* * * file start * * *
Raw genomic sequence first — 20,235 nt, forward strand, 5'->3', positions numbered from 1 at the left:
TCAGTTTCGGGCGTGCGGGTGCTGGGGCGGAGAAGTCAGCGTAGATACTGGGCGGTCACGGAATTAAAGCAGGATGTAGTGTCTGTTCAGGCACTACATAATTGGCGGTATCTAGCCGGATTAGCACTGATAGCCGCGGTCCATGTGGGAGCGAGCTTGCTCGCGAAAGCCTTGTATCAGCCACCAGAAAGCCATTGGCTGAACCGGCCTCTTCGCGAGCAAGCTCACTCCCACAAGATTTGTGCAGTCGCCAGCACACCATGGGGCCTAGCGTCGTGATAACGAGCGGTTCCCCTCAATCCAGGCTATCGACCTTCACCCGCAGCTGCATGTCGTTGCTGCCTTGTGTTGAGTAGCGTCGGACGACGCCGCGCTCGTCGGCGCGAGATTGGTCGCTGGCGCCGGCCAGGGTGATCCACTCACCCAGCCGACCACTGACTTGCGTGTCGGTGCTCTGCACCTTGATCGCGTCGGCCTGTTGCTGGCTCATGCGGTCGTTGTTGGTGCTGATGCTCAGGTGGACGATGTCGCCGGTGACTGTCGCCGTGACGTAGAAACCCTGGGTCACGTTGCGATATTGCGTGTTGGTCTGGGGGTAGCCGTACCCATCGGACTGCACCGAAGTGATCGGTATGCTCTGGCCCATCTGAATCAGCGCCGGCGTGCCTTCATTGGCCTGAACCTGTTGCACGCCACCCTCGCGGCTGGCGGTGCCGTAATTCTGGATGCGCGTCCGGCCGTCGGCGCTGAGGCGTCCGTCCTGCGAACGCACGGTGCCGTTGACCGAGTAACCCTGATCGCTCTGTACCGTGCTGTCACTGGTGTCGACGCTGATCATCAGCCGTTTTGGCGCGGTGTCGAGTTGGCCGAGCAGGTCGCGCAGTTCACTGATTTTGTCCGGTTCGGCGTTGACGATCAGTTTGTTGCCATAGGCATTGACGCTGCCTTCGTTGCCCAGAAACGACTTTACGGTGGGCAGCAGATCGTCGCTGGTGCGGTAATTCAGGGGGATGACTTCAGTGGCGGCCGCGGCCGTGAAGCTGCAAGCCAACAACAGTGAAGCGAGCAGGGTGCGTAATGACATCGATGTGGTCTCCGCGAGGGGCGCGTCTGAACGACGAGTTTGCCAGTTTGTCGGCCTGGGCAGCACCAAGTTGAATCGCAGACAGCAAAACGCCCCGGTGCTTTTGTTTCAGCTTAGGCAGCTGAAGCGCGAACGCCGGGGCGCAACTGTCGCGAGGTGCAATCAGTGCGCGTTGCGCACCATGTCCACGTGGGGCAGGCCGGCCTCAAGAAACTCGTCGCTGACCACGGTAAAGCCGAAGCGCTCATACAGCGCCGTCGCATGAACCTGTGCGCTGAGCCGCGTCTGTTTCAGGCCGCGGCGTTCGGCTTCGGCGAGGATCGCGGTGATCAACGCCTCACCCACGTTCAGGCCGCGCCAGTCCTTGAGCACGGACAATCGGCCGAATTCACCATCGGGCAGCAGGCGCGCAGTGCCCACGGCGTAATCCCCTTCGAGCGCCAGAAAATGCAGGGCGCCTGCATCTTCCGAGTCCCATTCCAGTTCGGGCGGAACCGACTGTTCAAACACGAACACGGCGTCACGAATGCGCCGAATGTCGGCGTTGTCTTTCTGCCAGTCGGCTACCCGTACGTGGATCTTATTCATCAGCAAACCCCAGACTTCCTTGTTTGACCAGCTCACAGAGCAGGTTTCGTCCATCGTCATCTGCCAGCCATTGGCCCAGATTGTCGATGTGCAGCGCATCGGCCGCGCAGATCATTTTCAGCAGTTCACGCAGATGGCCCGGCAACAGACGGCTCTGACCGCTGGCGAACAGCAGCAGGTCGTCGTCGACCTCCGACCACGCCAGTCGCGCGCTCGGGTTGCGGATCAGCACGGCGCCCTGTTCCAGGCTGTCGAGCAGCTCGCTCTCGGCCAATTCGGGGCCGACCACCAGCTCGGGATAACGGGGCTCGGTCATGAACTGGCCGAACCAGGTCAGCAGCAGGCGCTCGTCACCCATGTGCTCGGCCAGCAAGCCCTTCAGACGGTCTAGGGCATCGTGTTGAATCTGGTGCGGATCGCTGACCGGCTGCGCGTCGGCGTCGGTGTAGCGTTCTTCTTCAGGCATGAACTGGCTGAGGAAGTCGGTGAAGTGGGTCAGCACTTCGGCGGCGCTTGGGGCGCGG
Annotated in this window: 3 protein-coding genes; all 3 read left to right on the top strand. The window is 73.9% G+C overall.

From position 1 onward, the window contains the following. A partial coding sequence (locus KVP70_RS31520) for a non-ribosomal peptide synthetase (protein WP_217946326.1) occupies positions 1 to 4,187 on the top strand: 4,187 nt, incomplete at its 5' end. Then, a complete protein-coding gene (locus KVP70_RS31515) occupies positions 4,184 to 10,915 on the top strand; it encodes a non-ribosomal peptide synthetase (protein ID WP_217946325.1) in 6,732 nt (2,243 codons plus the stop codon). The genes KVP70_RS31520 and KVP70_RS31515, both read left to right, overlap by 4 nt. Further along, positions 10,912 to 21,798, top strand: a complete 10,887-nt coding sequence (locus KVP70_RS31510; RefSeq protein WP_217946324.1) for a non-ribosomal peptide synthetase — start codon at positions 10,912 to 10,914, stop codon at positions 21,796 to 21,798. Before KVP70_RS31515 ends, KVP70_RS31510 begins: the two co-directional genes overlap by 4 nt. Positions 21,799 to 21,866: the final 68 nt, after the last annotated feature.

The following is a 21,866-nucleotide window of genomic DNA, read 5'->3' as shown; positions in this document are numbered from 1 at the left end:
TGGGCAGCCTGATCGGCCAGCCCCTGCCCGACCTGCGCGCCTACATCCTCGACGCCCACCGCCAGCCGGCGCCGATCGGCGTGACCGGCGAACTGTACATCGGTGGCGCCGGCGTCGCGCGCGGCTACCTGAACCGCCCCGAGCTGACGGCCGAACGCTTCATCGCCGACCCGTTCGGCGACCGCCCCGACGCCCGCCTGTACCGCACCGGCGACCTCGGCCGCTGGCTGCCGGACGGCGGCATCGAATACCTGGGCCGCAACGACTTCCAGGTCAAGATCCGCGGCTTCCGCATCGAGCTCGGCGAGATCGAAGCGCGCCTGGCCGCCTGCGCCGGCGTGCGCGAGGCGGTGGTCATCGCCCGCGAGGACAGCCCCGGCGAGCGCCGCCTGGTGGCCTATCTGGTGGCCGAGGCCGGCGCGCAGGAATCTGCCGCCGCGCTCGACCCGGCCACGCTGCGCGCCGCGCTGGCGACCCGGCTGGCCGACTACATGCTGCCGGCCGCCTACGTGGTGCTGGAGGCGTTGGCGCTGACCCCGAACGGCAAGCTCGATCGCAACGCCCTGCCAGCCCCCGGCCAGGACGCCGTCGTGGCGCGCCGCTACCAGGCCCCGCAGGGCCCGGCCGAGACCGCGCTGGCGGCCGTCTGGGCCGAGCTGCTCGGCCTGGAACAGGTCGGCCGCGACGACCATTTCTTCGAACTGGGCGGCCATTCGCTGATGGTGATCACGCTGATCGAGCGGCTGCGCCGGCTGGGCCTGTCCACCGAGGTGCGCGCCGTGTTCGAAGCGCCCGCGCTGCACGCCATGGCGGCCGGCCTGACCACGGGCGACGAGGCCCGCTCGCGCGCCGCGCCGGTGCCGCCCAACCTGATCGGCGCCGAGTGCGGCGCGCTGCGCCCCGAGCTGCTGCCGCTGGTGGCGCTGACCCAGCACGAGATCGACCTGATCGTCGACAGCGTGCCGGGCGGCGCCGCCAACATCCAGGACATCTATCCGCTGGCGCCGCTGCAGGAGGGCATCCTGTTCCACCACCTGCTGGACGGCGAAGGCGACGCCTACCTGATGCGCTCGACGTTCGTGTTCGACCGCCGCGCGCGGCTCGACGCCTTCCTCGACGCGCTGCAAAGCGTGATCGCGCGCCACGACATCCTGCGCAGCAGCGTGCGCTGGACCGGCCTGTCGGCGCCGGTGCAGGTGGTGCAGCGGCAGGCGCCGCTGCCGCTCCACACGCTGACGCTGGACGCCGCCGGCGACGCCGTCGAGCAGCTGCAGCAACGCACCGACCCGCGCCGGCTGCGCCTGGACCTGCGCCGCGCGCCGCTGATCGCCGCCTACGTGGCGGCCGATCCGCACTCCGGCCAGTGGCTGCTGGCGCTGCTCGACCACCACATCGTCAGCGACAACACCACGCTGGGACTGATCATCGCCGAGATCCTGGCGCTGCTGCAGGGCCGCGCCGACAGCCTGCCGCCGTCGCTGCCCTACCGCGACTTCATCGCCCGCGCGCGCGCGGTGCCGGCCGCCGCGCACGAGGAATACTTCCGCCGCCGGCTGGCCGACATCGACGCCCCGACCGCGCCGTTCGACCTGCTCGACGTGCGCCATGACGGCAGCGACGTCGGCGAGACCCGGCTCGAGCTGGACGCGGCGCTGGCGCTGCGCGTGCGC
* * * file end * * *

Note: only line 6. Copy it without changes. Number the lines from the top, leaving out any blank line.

TGGGCAGCCTGATCGGCCAGCCCCTGCCCGACCTGCGCGCCTACATCCTCGACGCCCACCGCCAGCCGGCGCCGATCGGCGTGACCGGCGAACTGTACATCGGTGGCGCCGGCGTCGCGCGCGGCTACCTGAACCGCCCCGAGCTGACGGCCGAACGCTTCATCGCCGACCCGTTCGGCGACCGCCCCGACGCCCGCCTGTACCGCACCGGCGACCTCGGCCGCTGGCTGCCGGACGGCGGCATCGAATACCTGGGCCGCAACGACTTCCAGGTCAAGATCCGCGGCTTCCGCATCGAGCTCGGCGAGATCGAAGCGCGCCTGGCCGCCTGCGCCGGCGTGCGCGAGGCGGTGGTCATCGCCCGCGAGGACAGCCCCGGCGAGCGCCGCCTGGTGGCCTATCTGGTGGCCGAGGCCGGCGCGCAGGAATCTGCCGCCGCGCTCGACCCGGCCACGCTGCGCGCCGCGCTGGCGACCCGGCTGGCCGACTACATGCTGCCGGCCGCCTACGTGGTGCTGGAGGCGTTGGCGCTGACCCCGAACGGCAAGCTCGATCGCAACGCCCTGCCAGCCCCCGGCCAGGACGCCGTCGTGGCGCGCCGCTACCAGGCCCCGCAGGGCCCGGCCGAGACCGCGCTGGCGGCCGTCTGGGCCGAGCTGCTCGGCCTGGAACAGGTCGGCCGCGACGACCATTTCTTCGAACTGGGCGGCCATTCGCTGATGGTGATCACGCTGATCGAGCGGCTGCGCCGGCTGGGCCTGTCCACCGAGGTGCGCGCCGTGTTCGAAGCGCCCGCGCTGCACGCCATGGCGGCCGGCCTGACCACGGGCGACGAGGCCCGCTCGCGCGCCGCGCCGGTGCCGCCCAACCTGATCGGCGCCGAGTGCGGCGCGCTGCGCCCCGAGCTGCTGCCGCTGGTGGCGCTGACCCAGCACGAGATCGACCTGATCGTCGACAGCGTGCCGGGCGGCGCCGCCAACATCCAGGACATCTATCCGCTGGCGCCGCTGCAGGAGGGCATCCTGTTCCACCACCTGCTGGACGGCGAAGGCGACGCCTACCTGATGCGCTCGACGTTCGTGTTCGACCGCCGCGCGCGGCTCGACGCCTTCCTCGACGCGCTGCAAAGCGTGATCGCGCGCCACGACATCCTGCGCAGCAGCGTGCGCTGGACCGGCCTGTCGGCGCCGGTGCAGGTGGTGCAGCGGCAGGCGCCGCTGCCGCTCCACACGCTGACGCTGGACGCCGCCGGCGACGCCGTCGAGCAGCTGCAGCAACGCACCGACCCGCGCCGGCTGCGCCTGGACCTGCGCCGCGCGCCGCTGATCGCCGCCTACGTGGCGGCCGATCCGCACTCCGGCCAGTGGCTGCTGGCGCTGCTCGACCACCACATCGTCAGCGACAACACCACGCTGGGACTGATCATCGCCGAGATCCTGGCGCTGCTGCAGGGCCGCGCCGACAGCCTGCCGCCGTCGCTGCCCTACCGCGACTTCATCGCCCGCGCGCGCGCGGTGCCGGCCGCCGCGCACGAGGAATACTTCCGCCGCCGGCTGGCCGACATCGACGCCCCGACCGCGCCGTTCGACCTGCTCGACGTGCGCCATGACGGCAGCGACGTCGGCGAGACCCGGCTCGAGCTGGACGCGGCGCTGGCGCTGCGCGTGCGC